Ali’s Experience in India, Journal Entry 1

This summer, St. Cloud State University’s College of Science & Engineering has sent two SCSU students, Ali Almanasif and  Peter Ojambo, to India. The students are completing an internship at JK Cement Company. The internships were arranged through the JKLU-SCSU Internship Exchange program, a partnership between SCSU and a university in India. The partnership creates internship abroad opportunities for students from both institutions. We are tracking the students’ progress here on the COSE International Programs blog. Check back periodically to hear more about their experiences abroad.

Ali’s Experience in India, Journal Entry 1:

In my first week in India, two things stood out to me: the traffic and the level of poverty. Here are my thoughts on each issue.

I.  Traffic

Traffic in India is something that would be very interesting for anyone who has never been out of USA. Can Americans even imagine driving on I-94 with no speed limit, no seatbelt, no side mirror, and driving the opposite direction to make a U-turn at the nearest exit? Apparently, this is how they drive in India. However, in this overpopulated country of 1.2 billion people and with such reckless driving, it seems like there is not one single accident all day long and night. They have a unique tool used to tell you about any direction that a driver might want to take – and that is the horn.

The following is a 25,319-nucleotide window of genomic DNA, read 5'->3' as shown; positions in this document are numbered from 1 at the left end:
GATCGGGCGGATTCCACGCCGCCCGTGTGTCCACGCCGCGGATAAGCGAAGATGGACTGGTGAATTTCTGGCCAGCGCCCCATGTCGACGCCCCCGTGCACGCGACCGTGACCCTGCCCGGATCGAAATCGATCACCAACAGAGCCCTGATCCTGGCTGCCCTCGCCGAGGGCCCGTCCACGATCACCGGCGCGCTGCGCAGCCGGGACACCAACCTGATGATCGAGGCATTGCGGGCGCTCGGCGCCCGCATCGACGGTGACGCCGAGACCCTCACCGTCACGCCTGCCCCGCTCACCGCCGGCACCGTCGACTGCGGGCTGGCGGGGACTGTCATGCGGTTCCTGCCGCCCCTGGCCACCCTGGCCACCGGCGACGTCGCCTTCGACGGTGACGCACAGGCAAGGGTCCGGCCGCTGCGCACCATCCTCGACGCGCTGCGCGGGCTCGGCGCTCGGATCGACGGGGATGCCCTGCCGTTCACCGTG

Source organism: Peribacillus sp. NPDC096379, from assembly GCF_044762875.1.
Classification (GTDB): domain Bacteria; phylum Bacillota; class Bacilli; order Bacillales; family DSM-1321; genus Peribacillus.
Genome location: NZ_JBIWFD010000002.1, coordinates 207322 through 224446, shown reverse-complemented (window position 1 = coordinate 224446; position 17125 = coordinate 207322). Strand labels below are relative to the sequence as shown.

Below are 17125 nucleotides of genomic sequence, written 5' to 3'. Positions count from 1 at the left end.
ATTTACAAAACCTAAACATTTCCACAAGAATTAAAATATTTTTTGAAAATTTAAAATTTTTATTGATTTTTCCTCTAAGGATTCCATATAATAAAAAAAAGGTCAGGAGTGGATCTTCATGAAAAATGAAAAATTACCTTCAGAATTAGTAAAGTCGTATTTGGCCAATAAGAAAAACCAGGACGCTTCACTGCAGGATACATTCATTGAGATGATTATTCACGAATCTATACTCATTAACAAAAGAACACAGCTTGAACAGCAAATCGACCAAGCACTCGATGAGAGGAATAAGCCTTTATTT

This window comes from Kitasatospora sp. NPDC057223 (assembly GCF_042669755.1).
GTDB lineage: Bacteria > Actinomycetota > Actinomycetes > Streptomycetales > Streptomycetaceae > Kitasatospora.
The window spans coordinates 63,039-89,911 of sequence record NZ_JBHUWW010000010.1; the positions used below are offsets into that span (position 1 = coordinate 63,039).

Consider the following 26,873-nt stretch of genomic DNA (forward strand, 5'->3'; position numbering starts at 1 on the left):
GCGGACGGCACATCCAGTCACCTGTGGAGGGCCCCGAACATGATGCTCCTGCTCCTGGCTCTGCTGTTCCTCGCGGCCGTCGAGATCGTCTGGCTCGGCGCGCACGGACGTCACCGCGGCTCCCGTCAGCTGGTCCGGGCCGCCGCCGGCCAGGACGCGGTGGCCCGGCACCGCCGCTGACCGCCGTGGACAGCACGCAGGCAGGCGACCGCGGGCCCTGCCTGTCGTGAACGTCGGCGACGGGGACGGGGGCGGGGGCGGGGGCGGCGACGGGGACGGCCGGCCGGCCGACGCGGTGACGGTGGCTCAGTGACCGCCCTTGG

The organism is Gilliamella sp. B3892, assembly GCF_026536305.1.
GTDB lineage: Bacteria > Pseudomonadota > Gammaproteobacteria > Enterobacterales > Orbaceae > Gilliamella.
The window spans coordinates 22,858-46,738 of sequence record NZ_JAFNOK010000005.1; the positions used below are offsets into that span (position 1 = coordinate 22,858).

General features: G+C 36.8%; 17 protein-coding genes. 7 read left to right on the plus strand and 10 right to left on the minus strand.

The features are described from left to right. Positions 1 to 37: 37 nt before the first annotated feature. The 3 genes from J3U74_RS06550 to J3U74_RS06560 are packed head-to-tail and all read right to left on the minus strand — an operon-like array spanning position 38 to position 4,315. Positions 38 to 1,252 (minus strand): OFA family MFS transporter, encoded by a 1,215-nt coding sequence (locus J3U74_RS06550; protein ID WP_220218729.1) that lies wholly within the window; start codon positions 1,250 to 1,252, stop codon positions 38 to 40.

A typical traffic scene in India

A typical traffic scene in India

Ali 2

The horn is a critical tool in Indian traffic

















II.  Poverty

I had never thought that I would come across such a difficult life as the one that many Indian people have to live with every day and moment by moment. Poverty in India is defiantly the saddest phenomena that I have ever experienced. Poor people work for anything that would provide them money to eat in order to see the sun of the next morning, but not enough to have a safe place to stay. You might ask yourself a question: Where do they sleep? They sleep on the streets, train stations, underneath bridges, salvage yards, in tents, etc. Sadly, they are not just adults or young people in their 20s. In fact, the majority of them are kids in their early age between 4-12.


The train station is a popular destination for India's homeless population

The train station is a popular destination for India’s homeless population

Animals picking through trash on the side of the road

Animals picking through trash on the side of the road






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